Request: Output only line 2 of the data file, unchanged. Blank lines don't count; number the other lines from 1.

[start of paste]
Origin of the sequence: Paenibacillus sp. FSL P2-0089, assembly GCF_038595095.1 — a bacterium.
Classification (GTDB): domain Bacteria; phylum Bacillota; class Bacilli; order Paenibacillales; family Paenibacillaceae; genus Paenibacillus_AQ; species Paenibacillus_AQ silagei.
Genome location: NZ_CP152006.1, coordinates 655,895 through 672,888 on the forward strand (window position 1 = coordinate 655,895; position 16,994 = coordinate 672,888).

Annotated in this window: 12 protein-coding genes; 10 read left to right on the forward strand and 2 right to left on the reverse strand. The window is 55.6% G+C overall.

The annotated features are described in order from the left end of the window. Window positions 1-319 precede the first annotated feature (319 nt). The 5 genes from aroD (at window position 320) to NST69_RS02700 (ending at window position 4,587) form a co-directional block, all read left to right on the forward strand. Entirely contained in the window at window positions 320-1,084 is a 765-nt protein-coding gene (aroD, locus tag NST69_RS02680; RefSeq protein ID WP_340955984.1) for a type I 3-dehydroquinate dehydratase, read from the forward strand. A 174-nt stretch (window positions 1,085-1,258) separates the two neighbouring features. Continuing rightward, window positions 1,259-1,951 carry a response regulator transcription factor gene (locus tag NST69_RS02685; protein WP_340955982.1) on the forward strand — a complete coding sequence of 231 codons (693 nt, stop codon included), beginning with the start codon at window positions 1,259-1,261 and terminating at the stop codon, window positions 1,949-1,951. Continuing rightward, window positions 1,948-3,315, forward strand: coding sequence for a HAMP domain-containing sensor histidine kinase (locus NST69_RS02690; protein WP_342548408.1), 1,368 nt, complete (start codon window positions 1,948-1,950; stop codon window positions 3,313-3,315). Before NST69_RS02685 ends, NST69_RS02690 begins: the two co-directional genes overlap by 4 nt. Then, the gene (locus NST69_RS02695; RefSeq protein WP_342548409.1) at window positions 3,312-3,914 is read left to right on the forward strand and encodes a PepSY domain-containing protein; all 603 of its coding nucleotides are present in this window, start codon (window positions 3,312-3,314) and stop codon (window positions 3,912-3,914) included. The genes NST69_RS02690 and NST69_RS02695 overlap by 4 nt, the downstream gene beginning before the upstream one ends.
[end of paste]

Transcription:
Classification (GTDB): domain Bacteria; phylum Bacillota; class Bacilli; order Paenibacillales; family Paenibacillaceae; genus Paenibacillus_AQ; species Paenibacillus_AQ silagei.